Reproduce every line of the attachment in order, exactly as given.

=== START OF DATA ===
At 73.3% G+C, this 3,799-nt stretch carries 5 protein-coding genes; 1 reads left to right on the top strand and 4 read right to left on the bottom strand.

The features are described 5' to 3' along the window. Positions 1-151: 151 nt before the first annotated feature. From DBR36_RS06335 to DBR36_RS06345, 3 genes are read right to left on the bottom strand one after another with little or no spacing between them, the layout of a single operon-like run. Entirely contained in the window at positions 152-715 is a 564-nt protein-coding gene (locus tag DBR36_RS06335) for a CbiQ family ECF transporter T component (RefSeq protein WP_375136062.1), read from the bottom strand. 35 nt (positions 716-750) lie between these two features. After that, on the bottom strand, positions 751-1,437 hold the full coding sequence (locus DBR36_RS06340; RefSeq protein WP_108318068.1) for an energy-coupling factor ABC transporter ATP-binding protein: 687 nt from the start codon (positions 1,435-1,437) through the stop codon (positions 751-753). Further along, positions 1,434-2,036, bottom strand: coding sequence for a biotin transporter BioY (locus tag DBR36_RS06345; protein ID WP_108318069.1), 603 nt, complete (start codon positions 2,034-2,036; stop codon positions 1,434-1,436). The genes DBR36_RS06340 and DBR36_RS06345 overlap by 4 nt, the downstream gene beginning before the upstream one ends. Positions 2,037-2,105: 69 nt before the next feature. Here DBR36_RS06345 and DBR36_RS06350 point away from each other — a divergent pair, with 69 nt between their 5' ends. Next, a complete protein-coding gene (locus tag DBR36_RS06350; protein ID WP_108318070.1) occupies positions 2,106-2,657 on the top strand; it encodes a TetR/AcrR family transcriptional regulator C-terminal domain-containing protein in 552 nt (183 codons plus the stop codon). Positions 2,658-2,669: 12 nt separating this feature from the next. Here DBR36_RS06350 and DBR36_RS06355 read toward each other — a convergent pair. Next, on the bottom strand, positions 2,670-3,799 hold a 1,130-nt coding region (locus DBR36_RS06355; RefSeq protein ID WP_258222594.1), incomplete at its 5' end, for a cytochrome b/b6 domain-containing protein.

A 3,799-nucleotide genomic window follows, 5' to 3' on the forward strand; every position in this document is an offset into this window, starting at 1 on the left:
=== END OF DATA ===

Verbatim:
At 73.3% G+C, this 3,799-nt stretch carries 5 protein-coding genes; 1 reads left to right on the top strand and 4 read right to left on the bottom strand.

The features are described 5' to 3' along the window. Positions 1-151: 151 nt before the first annotated feature. From DBR36_RS06335 to DBR36_RS06345, 3 genes are read right to left on the bottom strand one after another with little or no spacing between them, the layout of a single operon-like run. Entirely contained in the window at positions 152-715 is a 564-nt protein-coding gene (locus tag DBR36_RS06335) for a CbiQ family ECF transporter T component (RefSeq protein WP_375136062.1), read from the bottom strand. 35 nt (positions 716-750) lie between these two features. After that, on the bottom strand, positions 751-1,437 hold the full coding sequence (locus DBR36_RS06340; RefSeq protein WP_108318068.1) for an energy-coupling factor ABC transporter ATP-binding protein: 687 nt from the start codon (positions 1,435-1,437) through the stop codon (positions 751-753). Further along, positions 1,434-2,036, bottom strand: coding sequence for a biotin transporter BioY (locus tag DBR36_RS06345; protein ID WP_108318069.1), 603 nt, complete (start codon positions 2,034-2,036; stop codon positions 1,434-1,436). The genes DBR36_RS06340 and DBR36_RS06345 overlap by 4 nt, the downstream gene beginning before the upstream one ends. Positions 2,037-2,105: 69 nt before the next feature. Here DBR36_RS06345 and DBR36_RS06350 point away from each other — a divergent pair, with 69 nt between their 5' ends. Next, a complete protein-coding gene (locus tag DBR36_RS06350; protein ID WP_108318070.1) occupies positions 2,106-2,657 on the top strand; it encodes a TetR/AcrR family transcriptional regulator C-terminal domain-containing protein in 552 nt (183 codons plus the stop codon). Positions 2,658-2,669: 12 nt separating this feature from the next. Here DBR36_RS06350 and DBR36_RS06355 read toward each other — a convergent pair. Next, on the bottom strand, positions 2,670-3,799 hold a 1,130-nt coding region (locus DBR36_RS06355; RefSeq protein ID WP_258222594.1), incomplete at its 5' end, for a cytochrome b/b6 domain-containing protein.

A 3,799-nucleotide genomic window follows, 5' to 3' on the forward strand; every position in this document is an offset into this window, starting at 1 on the left: